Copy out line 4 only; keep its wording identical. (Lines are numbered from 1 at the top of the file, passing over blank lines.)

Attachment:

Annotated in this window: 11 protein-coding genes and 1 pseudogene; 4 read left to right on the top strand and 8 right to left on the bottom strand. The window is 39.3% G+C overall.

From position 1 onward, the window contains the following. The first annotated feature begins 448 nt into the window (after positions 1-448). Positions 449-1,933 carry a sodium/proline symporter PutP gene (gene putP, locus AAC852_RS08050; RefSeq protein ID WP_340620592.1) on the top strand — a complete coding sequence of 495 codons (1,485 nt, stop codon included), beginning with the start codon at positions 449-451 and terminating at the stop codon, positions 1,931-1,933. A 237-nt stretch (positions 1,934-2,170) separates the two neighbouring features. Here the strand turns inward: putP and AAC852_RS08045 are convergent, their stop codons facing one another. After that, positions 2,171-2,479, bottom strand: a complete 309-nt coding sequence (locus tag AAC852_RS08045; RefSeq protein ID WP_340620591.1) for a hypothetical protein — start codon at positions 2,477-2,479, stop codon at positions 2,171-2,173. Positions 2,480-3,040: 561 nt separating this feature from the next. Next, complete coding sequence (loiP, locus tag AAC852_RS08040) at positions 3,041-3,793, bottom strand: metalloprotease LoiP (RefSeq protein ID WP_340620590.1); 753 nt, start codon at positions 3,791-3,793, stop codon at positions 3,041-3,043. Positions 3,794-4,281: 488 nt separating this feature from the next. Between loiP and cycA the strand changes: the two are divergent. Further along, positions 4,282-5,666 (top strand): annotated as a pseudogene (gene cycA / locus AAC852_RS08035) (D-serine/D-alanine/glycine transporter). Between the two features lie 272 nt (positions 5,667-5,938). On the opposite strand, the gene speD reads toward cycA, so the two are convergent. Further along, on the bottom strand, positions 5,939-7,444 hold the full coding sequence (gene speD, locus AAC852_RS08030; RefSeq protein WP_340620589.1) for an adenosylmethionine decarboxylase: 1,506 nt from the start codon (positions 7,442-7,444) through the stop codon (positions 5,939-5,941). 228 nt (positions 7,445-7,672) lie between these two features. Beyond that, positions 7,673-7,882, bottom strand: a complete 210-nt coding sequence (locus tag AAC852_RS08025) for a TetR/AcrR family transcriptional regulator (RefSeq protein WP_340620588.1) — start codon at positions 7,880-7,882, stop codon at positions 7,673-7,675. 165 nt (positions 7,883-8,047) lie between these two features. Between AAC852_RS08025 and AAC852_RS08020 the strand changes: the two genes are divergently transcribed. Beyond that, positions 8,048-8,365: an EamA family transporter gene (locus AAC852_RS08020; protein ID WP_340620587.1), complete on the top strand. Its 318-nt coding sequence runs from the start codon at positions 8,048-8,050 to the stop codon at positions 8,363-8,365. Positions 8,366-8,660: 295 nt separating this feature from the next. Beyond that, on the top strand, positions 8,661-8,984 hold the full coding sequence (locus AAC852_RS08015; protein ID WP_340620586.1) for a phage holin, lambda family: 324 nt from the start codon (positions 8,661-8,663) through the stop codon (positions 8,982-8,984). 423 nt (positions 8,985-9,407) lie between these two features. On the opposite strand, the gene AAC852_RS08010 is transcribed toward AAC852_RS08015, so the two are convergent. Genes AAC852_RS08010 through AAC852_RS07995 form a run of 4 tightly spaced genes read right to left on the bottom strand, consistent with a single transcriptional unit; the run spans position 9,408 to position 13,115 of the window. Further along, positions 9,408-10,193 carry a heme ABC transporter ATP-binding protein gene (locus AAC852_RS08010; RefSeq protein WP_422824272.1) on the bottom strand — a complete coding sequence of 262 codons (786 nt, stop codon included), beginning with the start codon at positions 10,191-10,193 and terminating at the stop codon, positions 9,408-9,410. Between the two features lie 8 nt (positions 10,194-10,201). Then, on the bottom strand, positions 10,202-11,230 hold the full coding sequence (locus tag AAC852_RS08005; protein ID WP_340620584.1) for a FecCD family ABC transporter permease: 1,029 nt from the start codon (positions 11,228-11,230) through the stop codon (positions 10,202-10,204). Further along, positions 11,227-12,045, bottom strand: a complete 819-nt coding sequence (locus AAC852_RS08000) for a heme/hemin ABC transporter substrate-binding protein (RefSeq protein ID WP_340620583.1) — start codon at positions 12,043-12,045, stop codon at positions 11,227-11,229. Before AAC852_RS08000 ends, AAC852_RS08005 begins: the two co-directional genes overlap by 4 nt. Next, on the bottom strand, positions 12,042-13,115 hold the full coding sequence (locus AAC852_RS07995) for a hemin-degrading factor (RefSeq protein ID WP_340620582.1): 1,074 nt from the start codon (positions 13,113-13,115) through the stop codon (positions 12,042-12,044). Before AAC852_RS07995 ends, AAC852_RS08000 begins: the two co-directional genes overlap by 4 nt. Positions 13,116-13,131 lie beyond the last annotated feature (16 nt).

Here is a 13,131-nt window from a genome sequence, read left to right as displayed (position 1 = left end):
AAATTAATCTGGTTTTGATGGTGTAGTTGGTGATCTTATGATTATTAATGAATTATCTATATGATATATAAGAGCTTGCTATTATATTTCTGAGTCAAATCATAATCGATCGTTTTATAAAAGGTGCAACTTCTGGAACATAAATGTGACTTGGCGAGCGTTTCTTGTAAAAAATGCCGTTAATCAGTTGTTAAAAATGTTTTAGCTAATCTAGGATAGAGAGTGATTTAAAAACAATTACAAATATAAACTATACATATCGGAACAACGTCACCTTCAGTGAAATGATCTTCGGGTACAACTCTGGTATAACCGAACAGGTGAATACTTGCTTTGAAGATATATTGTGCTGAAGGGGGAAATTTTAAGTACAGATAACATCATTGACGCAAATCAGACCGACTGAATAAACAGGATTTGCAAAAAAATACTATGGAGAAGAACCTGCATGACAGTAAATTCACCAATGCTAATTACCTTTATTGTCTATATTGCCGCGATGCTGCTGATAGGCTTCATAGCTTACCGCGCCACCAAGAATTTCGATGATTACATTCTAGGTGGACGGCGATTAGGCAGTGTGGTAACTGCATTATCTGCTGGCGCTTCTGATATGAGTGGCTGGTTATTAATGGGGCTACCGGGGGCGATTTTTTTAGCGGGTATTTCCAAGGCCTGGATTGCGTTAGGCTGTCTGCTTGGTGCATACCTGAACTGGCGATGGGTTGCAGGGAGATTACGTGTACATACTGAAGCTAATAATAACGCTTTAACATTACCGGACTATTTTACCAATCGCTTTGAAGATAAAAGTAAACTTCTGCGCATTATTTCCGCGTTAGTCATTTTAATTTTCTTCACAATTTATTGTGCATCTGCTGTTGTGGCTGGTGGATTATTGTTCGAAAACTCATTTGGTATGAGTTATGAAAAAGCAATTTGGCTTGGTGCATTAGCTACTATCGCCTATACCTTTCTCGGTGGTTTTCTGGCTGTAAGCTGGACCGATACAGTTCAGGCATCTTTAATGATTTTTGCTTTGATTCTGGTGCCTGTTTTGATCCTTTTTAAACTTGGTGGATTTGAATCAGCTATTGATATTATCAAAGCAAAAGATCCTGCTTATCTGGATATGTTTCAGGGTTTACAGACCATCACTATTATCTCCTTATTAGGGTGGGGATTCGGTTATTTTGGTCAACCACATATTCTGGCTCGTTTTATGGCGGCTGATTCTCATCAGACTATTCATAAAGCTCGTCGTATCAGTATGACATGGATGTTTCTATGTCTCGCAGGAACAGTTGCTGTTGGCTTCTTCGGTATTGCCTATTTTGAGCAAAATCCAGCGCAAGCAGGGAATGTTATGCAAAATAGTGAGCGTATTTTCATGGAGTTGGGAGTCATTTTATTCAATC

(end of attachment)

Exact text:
AAATTAATCTGGTTTTGATGGTGTAGTTGGTGATCTTATGATTATTAATGAATTATCTATATGATATATAAGAGCTTGCTATTATATTTCTGAGTCAAATCATAATCGATCGTTTTATAAAAGGTGCAACTTCTGGAACATAAATGTGACTTGGCGAGCGTTTCTTGTAAAAAATGCCGTTAATCAGTTGTTAAAAATGTTTTAGCTAATCTAGGATAGAGAGTGATTTAAAAACAATTACAAATATAAACTATACATATCGGAACAACGTCACCTTCAGTGAAATGATCTTCGGGTACAACTCTGGTATAACCGAACAGGTGAATACTTGCTTTGAAGATATATTGTGCTGAAGGGGGAAATTTTAAGTACAGATAACATCATTGACGCAAATCAGACCGACTGAATAAACAGGATTTGCAAAAAAATACTATGGAGAAGAACCTGCATGACAGTAAATTCACCAATGCTAATTACCTTTATTGTCTATATTGCCGCGATGCTGCTGATAGGCTTCATAGCTTACCGCGCCACCAAGAATTTCGATGATTACATTCTAGGTGGACGGCGATTAGGCAGTGTGGTAACTGCATTATCTGCTGGCGCTTCTGATATGAGTGGCTGGTTATTAATGGGGCTACCGGGGGCGATTTTTTTAGCGGGTATTTCCAAGGCCTGGATTGCGTTAGGCTGTCTGCTTGGTGCATACCTGAACTGGCGATGGGTTGCAGGGAGATTACGTGTACATACTGAAGCTAATAATAACGCTTTAACATTACCGGACTATTTTACCAATCGCTTTGAAGATAAAAGTAAACTTCTGCGCATTATTTCCGCGTTAGTCATTTTAATTTTCTTCACAATTTATTGTGCATCTGCTGTTGTGGCTGGTGGATTATTGTTCGAAAACTCATTTGGTATGAGTTATGAAAAAGCAATTTGGCTTGGTGCATTAGCTACTATCGCCTATACCTTTCTCGGTGGTTTTCTGGCTGTAAGCTGGACCGATACAGTTCAGGCATCTTTAATGATTTTTGCTTTGATTCTGGTGCCTGTTTTGATCCTTTTTAAACTTGGTGGATTTGAATCAGCTATTGATATTATCAAAGCAAAAGATCCTGCTTATCTGGATATGTTTCAGGGTTTACAGACCATCACTATTATCTCCTTATTAGGGTGGGGATTCGGTTATTTTGGTCAACCACATATTCTGGCTCGTTTTATGGCGGCTGATTCTCATCAGACTATTCATAAAGCTCGTCGTATCAGTATGACATGGATGTTTCTATGTCTCGCAGGAACAGTTGCTGTTGGCTTCTTCGGTATTGCCTATTTTGAGCAAAATCCAGCGCAAGCAGGGAATGTTATGCAAAATAGTGAGCGTATTTTCATGGAGTTGGGAGTCATTTTATTCAATC